Ever since the industrial revolution, people have feared that technology would take away their jobs. While some jobs and tasks have indeed been replaced by machines, others have emerged. The success of ChatGPT and other generative artificial intelligence (AI) now has many people wondering about the future of work – and whether their jobs are safe.
A recent poll found that more than half of people aged 18-24 are worried about AI and their careers. The fear that jobs might disappear or be replaced through automation is understandable. Recent research found that a quarter of tasks that humans currently do in the US and Europe could be automated in the coming years.
The increased use of AI in white-collar workplaces means the changes will be different to previous workplace transformations. That’s because, the thinking goes, middle-class jobs are now under threat.
This article is part of Quarter Life, a series about issues affecting those of us in our twenties and thirties. From the challenges of beginning a career and taking care of our mental health, to the excitement of starting a family, adopting a pet or just making friends as an adult. The articles in this series explore the questions and bring answers as we navigate this turbulent period of life.
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The future of work is a popular topic of discussion, with countless books published each year on the topic. These books speak to the human need to understand how the future might be shaped.
I analysed 10 books published between 2017 and 2020 that focused on the future of work and technology. From this research, I found that thinking about AI in the workplace generally falls into two camps. One is expressed as concern about the future of work and security of current roles – I call this sentiment “automation anxiety”. The other is the hope that humans and machines collaborate and thereby increase productivity – I call this “augmentation aspiration”.
Anxiety and aspiration
I found a strong theme of concern in these books about technology enabling certain tasks to be automated, depriving many people of jobs. Specifically, the concern is that knowledge-based jobs – like those in accounting or law – that have long been regarded as the purview of well-educated professionals are now under threat of replacement by machines.
Automation undermines the idea that a good education will secure a good middle-class job. As economist Richard Baldwin points out in his 2019 book, The Globotics Upheaval, if you’ve invested a significant amount of money and time on a law degree – thinking it is a skill set that will keep you permanently employable – seeing AI complete tasks that a junior lawyer would normally be doing, at less cost, is going to be worrisome.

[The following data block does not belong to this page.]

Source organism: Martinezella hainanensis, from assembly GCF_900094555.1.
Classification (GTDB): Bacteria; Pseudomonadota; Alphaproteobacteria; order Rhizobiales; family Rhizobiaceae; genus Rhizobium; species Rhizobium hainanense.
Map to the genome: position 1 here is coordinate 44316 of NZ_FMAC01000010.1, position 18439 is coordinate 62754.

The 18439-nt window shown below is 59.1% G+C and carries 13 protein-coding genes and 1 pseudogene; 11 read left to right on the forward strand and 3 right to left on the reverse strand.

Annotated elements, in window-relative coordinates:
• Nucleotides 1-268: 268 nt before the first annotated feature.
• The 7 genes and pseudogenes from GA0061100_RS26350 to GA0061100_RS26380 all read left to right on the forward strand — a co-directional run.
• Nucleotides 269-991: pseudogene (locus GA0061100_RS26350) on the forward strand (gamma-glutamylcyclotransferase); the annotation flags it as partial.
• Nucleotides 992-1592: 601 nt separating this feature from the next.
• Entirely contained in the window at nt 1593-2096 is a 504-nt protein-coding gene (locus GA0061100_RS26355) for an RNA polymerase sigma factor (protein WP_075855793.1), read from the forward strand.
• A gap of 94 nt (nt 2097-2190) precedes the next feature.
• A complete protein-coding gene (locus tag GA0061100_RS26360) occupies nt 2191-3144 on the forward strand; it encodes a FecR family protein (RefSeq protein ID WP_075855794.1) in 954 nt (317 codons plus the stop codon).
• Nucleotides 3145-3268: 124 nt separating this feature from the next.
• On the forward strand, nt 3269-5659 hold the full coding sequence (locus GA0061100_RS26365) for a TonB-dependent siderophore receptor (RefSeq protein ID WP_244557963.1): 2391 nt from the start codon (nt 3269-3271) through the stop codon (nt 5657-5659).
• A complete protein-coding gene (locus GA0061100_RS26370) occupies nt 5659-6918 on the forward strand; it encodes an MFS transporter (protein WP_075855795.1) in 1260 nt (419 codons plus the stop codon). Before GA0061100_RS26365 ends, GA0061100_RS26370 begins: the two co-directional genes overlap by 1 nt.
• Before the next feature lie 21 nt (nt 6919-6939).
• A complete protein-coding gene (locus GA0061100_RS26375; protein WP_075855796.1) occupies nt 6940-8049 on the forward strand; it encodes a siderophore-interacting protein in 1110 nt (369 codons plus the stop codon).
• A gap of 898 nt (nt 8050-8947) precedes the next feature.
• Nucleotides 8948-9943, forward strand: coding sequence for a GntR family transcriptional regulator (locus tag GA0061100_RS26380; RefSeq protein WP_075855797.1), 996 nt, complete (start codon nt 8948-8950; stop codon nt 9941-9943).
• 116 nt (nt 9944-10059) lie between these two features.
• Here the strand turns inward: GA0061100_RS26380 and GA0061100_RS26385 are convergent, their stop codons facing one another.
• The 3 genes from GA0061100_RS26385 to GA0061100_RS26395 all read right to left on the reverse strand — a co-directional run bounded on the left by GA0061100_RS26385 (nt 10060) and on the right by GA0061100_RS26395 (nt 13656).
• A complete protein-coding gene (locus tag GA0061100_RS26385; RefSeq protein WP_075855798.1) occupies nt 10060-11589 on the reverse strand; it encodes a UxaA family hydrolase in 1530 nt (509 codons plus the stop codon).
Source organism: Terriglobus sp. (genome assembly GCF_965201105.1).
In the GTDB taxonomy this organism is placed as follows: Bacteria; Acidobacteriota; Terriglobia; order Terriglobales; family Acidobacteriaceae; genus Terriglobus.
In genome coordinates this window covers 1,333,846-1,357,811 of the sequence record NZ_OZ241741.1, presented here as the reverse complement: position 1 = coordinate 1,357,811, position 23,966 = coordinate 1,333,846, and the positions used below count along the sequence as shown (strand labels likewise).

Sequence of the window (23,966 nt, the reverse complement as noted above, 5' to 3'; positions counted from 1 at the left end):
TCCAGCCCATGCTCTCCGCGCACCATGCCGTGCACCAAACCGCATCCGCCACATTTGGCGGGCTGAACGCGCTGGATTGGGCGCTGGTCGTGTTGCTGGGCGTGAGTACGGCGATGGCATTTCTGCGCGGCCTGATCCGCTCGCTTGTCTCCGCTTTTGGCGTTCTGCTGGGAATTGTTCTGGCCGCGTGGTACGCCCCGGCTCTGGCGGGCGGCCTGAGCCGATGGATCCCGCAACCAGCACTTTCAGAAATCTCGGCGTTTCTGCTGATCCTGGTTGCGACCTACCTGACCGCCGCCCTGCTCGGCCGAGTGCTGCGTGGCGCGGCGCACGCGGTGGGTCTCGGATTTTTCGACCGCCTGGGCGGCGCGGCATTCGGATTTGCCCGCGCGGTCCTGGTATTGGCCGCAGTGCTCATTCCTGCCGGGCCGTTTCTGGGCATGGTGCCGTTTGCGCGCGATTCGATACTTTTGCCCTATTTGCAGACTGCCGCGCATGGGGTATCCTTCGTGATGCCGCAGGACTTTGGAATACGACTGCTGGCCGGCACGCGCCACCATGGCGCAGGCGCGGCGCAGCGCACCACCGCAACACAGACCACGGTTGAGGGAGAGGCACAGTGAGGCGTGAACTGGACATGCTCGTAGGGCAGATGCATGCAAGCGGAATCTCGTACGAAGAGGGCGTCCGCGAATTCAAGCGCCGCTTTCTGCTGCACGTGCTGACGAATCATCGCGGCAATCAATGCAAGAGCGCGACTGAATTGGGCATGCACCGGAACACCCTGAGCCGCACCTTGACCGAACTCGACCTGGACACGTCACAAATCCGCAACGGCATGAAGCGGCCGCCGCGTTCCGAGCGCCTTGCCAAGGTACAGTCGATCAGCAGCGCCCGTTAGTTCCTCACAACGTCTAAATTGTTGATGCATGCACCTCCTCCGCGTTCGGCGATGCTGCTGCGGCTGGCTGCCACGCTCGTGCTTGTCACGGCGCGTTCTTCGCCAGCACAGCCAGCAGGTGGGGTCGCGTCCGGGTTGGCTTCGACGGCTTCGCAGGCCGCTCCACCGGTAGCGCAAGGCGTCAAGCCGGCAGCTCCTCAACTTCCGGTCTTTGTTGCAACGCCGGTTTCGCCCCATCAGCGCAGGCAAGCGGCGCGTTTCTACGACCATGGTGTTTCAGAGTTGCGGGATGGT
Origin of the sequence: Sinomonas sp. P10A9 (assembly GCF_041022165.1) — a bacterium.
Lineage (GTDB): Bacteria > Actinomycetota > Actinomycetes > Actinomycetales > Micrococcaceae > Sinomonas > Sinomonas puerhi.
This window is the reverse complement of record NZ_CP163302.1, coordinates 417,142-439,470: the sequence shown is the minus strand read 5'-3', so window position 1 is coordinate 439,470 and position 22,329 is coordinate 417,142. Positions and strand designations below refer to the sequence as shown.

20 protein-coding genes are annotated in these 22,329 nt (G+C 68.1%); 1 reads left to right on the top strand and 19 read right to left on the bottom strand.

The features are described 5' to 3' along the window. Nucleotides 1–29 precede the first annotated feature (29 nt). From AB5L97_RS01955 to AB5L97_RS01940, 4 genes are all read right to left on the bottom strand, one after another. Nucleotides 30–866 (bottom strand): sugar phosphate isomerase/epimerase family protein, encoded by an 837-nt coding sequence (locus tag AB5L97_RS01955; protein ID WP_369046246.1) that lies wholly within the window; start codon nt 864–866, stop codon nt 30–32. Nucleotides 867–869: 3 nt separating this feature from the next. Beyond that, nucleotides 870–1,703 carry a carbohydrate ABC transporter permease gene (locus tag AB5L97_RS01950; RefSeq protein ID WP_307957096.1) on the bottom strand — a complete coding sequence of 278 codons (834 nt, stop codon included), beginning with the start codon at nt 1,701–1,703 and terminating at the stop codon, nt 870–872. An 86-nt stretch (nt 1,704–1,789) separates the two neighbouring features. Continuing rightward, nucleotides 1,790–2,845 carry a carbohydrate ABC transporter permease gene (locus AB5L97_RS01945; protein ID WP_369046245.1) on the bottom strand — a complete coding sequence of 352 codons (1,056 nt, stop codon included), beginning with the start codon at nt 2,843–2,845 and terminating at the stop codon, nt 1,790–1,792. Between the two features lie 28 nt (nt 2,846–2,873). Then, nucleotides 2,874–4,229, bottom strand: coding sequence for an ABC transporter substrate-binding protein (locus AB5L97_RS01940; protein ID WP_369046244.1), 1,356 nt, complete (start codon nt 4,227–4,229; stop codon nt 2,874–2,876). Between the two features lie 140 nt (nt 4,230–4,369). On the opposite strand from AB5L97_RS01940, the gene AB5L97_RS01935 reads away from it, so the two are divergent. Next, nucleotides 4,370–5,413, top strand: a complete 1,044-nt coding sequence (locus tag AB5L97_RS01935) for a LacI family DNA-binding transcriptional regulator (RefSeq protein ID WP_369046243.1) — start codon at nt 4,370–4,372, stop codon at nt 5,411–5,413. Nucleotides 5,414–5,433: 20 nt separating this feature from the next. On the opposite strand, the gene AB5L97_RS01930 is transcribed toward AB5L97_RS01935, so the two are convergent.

But there is another, more aspirational way to think about this. Some books stress the potential of humans collaborating with AI, to augment each other’s skills. This could mean working with robots in factories, but it could also mean using an AI chatbot when practising law. Rather than being replaced, lawyers would then be augmented by technology.
In reality, automation and augmentation co-exist. For your future career, both will be relevant.
As you think about your own career, the first step is to realise that some automation of tasks is most likely going to be something you’ll have to contend with in the future.
In light of this, learning is one of the most important ways you can future-proof your career. But should you spend money on further education if the return on investment is uncertain?
It is true that specific skills risk becoming outdated as technology develops. However, more than learning specific abilities, education is about learning how to learn – that is, how to update your skills throughout your career. Research shows that having the ability to do so is highly valuable at work.
This learning can take place in educational settings, by going back to university or participating in an executive education course, but it can also happen on the job. In any discussion about your career, such as with your manager, you might want to raise which additional training you could do.
Critical thinking and analytical skills are going to be particularly central for how humans and machines can augment one another. When working with a machine, you need to be able to question the output that is produced. Humans are probably always going to be central to this – you might have a chatbot that automates parts of legal work, but a human will still be needed to make sense of it all.
Finally, remember that when people previously feared jobs would disappear and tasks would be replaced by machines, this was not necessarily the case. For instance, the introduction of automated teller machines (ATMs) did not eliminate bank tellers, but it did change their tasks.
Above all, choose a job that you enjoy and keep learning – so that if you do need to change course in the future, you know how to.
by : Elisabeth Kelan, Professor of Leadership and Organisation, University of Essex